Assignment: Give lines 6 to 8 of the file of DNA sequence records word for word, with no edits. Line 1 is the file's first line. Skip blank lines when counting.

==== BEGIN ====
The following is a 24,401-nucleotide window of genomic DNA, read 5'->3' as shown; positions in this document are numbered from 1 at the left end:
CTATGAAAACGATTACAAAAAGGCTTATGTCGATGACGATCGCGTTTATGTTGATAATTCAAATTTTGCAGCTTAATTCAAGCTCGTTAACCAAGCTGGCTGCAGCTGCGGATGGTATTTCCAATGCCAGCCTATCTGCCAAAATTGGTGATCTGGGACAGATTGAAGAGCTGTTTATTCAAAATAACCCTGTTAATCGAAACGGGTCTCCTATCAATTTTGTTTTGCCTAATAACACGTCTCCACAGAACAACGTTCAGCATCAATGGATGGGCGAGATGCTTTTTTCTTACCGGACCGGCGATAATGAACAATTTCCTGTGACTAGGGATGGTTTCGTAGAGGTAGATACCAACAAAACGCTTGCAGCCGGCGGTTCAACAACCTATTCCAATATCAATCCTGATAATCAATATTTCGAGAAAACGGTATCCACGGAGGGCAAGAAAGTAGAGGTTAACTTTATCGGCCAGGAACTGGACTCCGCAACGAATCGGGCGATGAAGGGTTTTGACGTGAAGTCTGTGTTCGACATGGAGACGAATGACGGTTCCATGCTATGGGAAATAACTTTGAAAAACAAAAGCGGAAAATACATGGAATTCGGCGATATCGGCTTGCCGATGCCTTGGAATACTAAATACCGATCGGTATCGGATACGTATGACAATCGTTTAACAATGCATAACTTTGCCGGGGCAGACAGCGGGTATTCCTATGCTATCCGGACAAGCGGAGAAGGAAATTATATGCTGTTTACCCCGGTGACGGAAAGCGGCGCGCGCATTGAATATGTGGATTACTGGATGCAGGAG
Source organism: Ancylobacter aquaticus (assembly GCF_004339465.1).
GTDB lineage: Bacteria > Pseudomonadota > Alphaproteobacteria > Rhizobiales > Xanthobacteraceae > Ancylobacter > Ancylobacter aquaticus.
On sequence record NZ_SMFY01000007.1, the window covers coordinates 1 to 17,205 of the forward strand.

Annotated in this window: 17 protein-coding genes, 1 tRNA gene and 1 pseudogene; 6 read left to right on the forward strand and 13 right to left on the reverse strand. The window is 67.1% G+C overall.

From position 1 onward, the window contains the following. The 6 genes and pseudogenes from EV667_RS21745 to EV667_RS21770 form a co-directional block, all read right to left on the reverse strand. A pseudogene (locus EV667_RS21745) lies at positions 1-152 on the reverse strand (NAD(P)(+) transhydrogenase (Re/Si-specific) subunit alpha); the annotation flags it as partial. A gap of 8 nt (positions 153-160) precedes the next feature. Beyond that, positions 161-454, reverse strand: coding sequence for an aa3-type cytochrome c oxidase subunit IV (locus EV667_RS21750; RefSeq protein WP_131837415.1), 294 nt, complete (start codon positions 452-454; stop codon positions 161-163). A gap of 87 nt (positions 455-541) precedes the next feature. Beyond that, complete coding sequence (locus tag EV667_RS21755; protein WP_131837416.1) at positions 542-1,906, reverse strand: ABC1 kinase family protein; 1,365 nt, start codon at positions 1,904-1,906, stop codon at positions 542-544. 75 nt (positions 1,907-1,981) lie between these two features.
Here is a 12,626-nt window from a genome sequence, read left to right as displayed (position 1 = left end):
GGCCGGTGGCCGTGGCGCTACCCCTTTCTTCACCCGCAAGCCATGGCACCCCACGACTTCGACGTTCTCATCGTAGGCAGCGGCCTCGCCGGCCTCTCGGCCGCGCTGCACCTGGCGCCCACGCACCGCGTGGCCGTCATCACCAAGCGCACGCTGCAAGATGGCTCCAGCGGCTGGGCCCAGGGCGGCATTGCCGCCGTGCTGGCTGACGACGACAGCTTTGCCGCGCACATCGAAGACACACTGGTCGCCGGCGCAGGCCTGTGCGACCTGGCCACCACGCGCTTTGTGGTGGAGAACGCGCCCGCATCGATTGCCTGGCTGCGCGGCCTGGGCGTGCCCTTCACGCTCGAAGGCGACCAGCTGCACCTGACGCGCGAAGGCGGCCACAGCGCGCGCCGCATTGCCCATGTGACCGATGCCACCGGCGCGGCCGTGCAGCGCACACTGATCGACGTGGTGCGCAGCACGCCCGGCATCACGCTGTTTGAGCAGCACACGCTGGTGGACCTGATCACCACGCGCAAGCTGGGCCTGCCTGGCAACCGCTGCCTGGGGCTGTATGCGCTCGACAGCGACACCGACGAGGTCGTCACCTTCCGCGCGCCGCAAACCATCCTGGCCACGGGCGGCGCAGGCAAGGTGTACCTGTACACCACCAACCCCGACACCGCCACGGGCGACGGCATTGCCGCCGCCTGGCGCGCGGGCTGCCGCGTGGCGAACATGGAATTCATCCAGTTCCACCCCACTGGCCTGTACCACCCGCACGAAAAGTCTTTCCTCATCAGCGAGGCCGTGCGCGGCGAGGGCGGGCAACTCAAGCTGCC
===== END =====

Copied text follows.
Annotated in this window: 17 protein-coding genes, 1 tRNA gene and 1 pseudogene; 6 read left to right on the forward strand and 13 right to left on the reverse strand. The window is 67.1% G+C overall.

From position 1 onward, the window contains the following. The 6 genes and pseudogenes from EV667_RS21745 to EV667_RS21770 form a co-directional block, all read right to left on the reverse strand. A pseudogene (locus EV667_RS21745) lies at positions 1-152 on the reverse strand (NAD(P)(+) transhydrogenase (Re/Si-specific) subunit alpha); the annotation flags it as partial. A gap of 8 nt (positions 153-160) precedes the next feature. Beyond that, positions 161-454, reverse strand: coding sequence for an aa3-type cytochrome c oxidase subunit IV (locus EV667_RS21750; RefSeq protein WP_131837415.1), 294 nt, complete (start codon positions 452-454; stop codon positions 161-163). A gap of 87 nt (positions 455-541) precedes the next feature. Beyond that, complete coding sequence (locus tag EV667_RS21755; protein WP_131837416.1) at positions 542-1,906, reverse strand: ABC1 kinase family protein; 1,365 nt, start codon at positions 1,904-1,906, stop codon at positions 542-544. 75 nt (positions 1,907-1,981) lie between these two features.
Here is a 12,626-nt window from a genome sequence, read left to right as displayed (position 1 = left end):